In the face of that opposition, the governor issued an Executive Order requiring the DOT to prepare a toll proposal and study how much it would cost commuters.  However, I don’t think we need a study to show the implications of tolls because they are obvious – it will make living in Connecticut even more unaffordable than it already is.

While I believe our infrastructure needs to be improved and modernized, I cannot support an additional scheme to collect even more money from Connecticut residents until the state conducts a serious re-evaluation of how it prioritizes the transportation funding we already collect, how the state can more accurately calculate the costs of transportation projects, and a real transportation funding “lockbox” is instituted.

The state already allocates funding for transportation from two gas taxes, the tax on out-of- state trucks, one half point of the CT sales tax, the sales tax on new cars, all sorts of fees, and borrowed money.  We should be reducing the tax burden on families and businesses, not increasing it.

My caucus has sent a proposal to Governor Malloy to address our transportation needs without imposing tolls – proposals that have been ignored.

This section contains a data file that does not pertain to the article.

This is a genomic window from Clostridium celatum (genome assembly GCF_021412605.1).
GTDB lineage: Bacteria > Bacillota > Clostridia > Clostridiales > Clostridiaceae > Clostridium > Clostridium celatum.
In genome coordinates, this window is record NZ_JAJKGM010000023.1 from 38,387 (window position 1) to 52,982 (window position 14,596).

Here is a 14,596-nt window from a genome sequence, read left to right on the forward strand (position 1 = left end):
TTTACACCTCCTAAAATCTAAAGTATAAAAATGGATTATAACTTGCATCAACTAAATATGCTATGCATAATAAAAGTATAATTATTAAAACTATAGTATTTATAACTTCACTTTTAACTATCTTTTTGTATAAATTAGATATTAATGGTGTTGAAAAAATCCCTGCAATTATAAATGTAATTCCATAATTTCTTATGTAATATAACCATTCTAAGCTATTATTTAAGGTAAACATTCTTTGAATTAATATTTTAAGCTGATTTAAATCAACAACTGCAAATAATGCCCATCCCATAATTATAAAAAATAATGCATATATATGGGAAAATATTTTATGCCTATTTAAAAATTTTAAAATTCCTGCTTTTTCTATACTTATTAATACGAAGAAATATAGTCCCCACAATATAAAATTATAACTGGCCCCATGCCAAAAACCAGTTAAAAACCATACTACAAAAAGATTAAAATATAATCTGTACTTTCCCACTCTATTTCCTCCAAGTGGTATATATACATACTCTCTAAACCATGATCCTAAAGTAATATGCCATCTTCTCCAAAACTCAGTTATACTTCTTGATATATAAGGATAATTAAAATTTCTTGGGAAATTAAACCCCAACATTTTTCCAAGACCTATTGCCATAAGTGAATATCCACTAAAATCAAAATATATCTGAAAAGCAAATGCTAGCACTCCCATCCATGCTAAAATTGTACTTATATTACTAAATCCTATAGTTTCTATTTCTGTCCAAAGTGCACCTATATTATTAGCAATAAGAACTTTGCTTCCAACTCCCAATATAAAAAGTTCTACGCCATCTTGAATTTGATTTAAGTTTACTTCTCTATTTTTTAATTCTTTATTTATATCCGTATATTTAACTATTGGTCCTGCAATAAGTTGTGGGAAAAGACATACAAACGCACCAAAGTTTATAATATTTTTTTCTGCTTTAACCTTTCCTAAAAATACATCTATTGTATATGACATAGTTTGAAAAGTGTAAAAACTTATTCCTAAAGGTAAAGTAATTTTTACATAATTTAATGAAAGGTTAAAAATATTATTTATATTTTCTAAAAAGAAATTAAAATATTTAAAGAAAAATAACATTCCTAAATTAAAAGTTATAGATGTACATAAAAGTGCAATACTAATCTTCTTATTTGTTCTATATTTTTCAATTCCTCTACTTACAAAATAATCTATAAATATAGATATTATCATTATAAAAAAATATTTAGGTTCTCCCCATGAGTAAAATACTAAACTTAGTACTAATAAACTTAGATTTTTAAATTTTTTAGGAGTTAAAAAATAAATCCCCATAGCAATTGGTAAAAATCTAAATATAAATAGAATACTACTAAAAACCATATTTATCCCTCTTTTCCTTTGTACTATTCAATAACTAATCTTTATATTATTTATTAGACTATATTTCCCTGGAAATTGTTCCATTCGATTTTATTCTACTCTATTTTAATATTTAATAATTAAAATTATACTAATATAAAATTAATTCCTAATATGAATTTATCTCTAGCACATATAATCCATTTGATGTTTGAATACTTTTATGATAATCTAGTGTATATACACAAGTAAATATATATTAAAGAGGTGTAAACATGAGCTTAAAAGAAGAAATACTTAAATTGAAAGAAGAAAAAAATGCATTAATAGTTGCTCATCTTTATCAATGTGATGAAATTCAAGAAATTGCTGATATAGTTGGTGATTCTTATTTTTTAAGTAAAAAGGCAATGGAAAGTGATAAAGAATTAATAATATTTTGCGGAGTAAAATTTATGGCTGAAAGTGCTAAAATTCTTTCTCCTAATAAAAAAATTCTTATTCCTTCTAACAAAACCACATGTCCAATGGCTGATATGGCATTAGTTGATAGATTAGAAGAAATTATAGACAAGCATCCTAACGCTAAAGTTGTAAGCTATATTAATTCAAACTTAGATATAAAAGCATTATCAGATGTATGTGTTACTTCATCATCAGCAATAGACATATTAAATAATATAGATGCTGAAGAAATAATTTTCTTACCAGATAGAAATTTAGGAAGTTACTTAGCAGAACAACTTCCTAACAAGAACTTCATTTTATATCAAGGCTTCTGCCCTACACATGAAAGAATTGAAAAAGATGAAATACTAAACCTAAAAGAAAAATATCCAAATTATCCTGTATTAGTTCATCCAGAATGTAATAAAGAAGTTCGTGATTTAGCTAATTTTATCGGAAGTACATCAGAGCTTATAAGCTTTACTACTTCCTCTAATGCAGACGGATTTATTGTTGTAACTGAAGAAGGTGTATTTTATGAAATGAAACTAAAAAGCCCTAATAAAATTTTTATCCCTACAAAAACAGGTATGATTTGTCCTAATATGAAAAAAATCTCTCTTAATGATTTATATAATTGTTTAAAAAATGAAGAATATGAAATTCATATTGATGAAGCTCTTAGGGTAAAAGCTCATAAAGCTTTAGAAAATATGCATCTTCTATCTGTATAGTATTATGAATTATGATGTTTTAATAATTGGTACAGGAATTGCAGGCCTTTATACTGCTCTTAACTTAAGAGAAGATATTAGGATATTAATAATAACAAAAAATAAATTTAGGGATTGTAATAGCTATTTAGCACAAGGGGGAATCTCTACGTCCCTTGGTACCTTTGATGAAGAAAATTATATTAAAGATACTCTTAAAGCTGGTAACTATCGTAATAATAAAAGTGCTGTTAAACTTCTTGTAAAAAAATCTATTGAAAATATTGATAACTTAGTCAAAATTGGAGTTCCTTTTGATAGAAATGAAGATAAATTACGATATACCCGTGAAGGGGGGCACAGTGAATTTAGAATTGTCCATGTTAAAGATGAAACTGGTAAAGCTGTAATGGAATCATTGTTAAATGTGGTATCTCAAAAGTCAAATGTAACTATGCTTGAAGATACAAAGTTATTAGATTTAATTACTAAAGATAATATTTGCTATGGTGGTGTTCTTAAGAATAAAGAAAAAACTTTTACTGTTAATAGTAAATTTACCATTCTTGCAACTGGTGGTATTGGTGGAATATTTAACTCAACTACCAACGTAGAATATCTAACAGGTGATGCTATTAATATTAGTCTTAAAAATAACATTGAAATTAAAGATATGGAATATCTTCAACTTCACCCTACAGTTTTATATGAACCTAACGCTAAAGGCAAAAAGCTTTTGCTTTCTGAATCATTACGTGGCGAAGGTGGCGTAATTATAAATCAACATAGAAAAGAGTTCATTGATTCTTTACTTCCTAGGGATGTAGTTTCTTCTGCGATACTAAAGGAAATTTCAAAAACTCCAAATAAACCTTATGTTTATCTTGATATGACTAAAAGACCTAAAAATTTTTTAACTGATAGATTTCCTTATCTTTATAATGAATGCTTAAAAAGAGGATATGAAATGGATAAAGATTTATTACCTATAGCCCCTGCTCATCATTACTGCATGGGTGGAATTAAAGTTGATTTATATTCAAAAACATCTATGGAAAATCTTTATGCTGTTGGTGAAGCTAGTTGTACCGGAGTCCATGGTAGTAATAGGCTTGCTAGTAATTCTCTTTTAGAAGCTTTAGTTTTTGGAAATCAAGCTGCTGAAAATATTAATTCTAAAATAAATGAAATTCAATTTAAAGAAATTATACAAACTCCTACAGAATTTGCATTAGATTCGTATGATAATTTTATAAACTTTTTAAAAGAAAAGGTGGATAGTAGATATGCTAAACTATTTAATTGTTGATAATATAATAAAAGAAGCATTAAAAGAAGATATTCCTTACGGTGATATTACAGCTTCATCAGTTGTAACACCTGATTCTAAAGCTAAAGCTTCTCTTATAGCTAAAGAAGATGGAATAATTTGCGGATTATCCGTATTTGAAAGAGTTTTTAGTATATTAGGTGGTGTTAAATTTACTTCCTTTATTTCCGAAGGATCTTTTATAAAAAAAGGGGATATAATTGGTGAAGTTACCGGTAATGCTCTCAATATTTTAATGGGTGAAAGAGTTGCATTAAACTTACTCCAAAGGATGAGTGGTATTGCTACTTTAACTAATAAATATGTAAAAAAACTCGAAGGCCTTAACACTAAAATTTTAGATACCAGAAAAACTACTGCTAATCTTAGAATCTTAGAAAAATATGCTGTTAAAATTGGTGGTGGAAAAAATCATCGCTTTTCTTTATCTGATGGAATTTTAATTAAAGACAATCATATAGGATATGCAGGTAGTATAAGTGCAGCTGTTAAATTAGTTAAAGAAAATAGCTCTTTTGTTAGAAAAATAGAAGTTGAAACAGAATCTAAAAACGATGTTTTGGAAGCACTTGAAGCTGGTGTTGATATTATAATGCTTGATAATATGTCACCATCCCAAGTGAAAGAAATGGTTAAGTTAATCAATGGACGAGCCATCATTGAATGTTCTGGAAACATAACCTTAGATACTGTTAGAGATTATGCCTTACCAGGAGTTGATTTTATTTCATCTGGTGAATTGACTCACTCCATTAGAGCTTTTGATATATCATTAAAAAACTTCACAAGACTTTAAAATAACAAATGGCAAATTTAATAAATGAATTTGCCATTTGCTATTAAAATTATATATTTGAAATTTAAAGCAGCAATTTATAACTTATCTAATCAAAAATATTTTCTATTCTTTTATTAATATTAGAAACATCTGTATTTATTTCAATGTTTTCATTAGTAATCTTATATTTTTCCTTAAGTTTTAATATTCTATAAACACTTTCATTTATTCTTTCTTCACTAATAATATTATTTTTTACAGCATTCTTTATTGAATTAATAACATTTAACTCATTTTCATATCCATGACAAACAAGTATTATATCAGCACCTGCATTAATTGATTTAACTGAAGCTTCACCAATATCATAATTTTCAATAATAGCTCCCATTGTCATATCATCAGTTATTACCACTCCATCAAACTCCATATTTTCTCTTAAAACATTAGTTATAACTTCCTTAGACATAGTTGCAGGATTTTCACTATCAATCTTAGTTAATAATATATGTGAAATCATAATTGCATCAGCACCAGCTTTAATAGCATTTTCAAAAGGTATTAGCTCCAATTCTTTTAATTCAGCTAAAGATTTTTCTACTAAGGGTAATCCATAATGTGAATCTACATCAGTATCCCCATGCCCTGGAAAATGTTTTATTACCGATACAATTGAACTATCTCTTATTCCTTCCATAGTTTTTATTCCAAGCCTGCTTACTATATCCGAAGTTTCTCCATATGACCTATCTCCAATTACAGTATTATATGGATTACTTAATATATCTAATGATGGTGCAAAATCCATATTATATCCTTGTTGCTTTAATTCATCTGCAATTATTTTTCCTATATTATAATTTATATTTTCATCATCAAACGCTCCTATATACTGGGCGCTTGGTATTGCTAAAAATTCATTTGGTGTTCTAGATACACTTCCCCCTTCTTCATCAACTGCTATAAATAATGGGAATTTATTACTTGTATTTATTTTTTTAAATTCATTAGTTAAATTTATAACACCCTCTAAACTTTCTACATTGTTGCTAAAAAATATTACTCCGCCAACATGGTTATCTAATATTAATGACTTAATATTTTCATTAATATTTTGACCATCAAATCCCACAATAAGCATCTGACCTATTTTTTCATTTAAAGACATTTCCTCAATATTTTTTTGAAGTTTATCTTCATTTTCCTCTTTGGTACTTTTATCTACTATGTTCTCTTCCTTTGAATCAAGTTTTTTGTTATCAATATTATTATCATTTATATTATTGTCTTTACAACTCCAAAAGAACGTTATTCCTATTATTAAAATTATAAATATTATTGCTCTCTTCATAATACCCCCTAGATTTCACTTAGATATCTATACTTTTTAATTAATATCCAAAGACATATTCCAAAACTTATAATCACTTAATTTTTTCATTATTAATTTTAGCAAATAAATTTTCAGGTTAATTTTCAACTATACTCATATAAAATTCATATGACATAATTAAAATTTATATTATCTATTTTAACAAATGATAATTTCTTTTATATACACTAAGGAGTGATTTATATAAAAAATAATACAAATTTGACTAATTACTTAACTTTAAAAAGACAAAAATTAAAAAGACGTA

To that point, I would like to share with you a letter my colleagues – House Minority Leader Themis Klarides and Finance Committee Ranking Member Chris Davis – wrote to the governor asking him to remove the request from the Bonding Commission’s agenda.

I stand with my colleagues in urging the Bond Commission to refuse the governor’s $10 million request as well.

The Commission is scheduled to meet on July 25.

Click on the image below to read the full letter:

 

Please do not hesitate to contact my office if you have questions about items on the State Bond Commission agenda or any other state issue.

Rep. Kupchick Calls on Governor to Remove $10 Million Toll Study from Bond Commission Agenda

Posted on July 23, 2018 by rjoslyn


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HARTFORD – State Representative Brenda Kupchick (R-132) today urged the State Bond Commission to reject an item bonding $10 million for a study on the impact of a plan to implement electronic tolling on Connecticut highways.  The agenda item would borrow money to pay for the study, as required by an Executive Order from Governor Dan Malloy who chairs the Bond Commission and decides which items are on the agenda.